Image file types May 25 2016, 0 Comments

Extensions to images are numerous, which can sometimes be confusing, especially if you are not aware of them. The most common types in the web and in stock photo libraries include: JPEG, PNG and GIF, and many more; all of them are unique in their own way.

Depending on your project and the content, one image type may be preferable over another. So how can you choose the appropriate file type for your project? We put together a quick guideline for the common image types:


JPEGs are always a safe option because they can be viewed on any device, which makes it perfect for use on web pages. This property has also made JPEG images the most prevalent on the web, thus you get many options when searching on the web.

Besides popularity, these pictures contain a wide range of quality levels, with a single picture containing as much as 16.8 million colours. This allows you to compress the image to have less colour hence a smaller file size when needed, although at a lower quality. The opposite, too, can be done, taking a small-sized image and enlarging it. However, this will adversely affect quality progressively as you keep enlarging, so it’s not always advisable.

Before altering the size of an image, carefully consider the compression rate you use to avoid getting an unusable picture. It is important to know beforehand the purpose of the image to be able to appropriately size the image.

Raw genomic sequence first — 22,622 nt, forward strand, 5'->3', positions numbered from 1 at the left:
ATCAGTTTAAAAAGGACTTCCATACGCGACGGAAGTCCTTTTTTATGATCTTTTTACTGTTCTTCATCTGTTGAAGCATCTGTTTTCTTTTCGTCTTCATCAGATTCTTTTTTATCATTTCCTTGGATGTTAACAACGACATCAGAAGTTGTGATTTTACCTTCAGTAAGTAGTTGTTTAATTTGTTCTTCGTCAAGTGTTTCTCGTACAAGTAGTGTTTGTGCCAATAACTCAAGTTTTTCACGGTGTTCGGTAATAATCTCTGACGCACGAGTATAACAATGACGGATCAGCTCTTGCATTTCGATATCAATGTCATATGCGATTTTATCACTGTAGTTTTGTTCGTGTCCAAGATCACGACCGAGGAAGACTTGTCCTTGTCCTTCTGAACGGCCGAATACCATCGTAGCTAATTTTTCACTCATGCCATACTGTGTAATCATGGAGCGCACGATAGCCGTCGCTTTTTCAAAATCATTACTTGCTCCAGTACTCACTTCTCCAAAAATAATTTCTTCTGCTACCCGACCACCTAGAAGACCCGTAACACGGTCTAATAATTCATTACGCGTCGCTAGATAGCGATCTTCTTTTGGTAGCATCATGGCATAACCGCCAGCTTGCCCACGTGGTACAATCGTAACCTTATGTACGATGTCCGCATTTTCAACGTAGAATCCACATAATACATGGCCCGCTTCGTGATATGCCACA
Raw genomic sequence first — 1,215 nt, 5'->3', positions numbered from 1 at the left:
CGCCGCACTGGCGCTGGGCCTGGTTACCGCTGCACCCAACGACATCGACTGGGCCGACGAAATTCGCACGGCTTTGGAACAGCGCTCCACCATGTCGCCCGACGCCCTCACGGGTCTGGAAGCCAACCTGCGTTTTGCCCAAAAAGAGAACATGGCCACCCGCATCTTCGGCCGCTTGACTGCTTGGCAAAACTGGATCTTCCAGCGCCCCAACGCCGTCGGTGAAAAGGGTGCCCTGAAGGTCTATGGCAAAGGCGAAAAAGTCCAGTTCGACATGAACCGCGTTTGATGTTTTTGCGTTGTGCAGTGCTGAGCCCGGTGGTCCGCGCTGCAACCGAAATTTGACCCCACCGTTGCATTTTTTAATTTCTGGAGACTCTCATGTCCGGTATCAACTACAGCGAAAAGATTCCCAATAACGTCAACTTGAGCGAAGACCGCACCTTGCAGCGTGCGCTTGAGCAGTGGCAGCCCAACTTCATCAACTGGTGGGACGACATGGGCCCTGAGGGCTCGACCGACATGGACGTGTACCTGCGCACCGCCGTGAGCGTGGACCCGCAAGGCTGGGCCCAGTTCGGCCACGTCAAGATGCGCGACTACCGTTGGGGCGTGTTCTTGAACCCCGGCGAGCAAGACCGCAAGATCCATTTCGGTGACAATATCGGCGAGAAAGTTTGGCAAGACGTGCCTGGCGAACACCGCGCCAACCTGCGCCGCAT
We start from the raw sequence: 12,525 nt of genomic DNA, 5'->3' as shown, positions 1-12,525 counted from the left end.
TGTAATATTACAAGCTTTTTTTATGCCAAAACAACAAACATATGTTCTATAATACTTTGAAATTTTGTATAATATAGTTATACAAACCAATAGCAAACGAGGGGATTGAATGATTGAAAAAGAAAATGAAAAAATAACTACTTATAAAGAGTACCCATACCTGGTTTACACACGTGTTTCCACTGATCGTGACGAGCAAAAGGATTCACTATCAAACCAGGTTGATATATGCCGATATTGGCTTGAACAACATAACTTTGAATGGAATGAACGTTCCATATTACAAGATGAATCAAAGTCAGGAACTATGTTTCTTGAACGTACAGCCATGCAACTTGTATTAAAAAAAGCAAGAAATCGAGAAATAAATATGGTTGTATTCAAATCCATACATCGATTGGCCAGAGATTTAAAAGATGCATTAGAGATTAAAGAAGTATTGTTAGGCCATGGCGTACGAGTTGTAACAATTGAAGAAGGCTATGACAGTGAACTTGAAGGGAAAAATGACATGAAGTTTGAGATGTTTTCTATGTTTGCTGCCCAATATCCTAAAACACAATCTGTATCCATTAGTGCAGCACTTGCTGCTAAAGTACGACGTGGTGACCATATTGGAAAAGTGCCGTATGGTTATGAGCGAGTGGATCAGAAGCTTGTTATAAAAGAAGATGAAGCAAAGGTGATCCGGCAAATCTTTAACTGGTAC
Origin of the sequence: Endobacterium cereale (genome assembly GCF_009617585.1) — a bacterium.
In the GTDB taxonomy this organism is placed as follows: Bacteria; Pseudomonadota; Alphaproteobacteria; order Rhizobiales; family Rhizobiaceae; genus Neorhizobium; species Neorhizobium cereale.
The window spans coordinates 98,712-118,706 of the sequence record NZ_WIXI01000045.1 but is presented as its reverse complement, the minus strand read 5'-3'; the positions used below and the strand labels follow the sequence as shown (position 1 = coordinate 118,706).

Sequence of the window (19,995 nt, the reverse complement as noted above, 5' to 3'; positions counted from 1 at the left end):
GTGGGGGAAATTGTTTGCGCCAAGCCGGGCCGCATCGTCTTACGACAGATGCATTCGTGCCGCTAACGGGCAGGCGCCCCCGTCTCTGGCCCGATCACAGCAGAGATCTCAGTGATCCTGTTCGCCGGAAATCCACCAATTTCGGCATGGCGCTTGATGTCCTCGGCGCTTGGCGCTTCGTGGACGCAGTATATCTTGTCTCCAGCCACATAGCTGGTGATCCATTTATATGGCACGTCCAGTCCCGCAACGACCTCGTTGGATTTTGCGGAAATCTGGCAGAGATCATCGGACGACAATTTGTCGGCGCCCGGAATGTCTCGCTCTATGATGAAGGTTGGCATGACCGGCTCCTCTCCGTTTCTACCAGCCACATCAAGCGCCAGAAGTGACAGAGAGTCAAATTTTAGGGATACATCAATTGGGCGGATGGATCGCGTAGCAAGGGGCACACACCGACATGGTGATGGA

Briefly, JPEGs are good for digital photos to share but they aren’t as suitable for logos or animations.


You may recognize GIFs as those animated pictures, but they can also be in still format. However, they don’t have as much colour compared to JPEGs, holding only up to 256 colours compared to JPEG’s 16.8 million. GIFs hold larger blocks of colour, which means that they can’t hold as much details, plus they are usually larger in size.

They have a few advantages, however, which still makes GIF a popular image format. For one, you can make the background transparent, getting rid of the annoying background colour. Without a background, the image can be placed on top of another image without displaying an outline. This also makes it perfect for logos on websites. Besides, you can also reduce its size when you want to, from the maximum to a minimum of 2.

So, you’d probably spring for a GIF image type when you need a logo or icon for your blog, but you should avoid it when you need colour for digital photos.


Images with this file type are larger than JPEGs. However, they can be compressed and made smaller without diminishing the overall quality of the image, which makes them popular. On the other hand, some browsers don’t support PNG images, hence they aren’t the best for websites or blogs.

These images appear in 2 types, PNG-6 and PNG-24, and it’s important to know the difference between the two:

  • PNG-8 is capable of a maximum up to 256 colours, although you can compress the image
  • PNG-24 can contain millions of colours, although it can be quite large

In short, this format is great when used for smaller files, but for creating web content or larger images, not the best.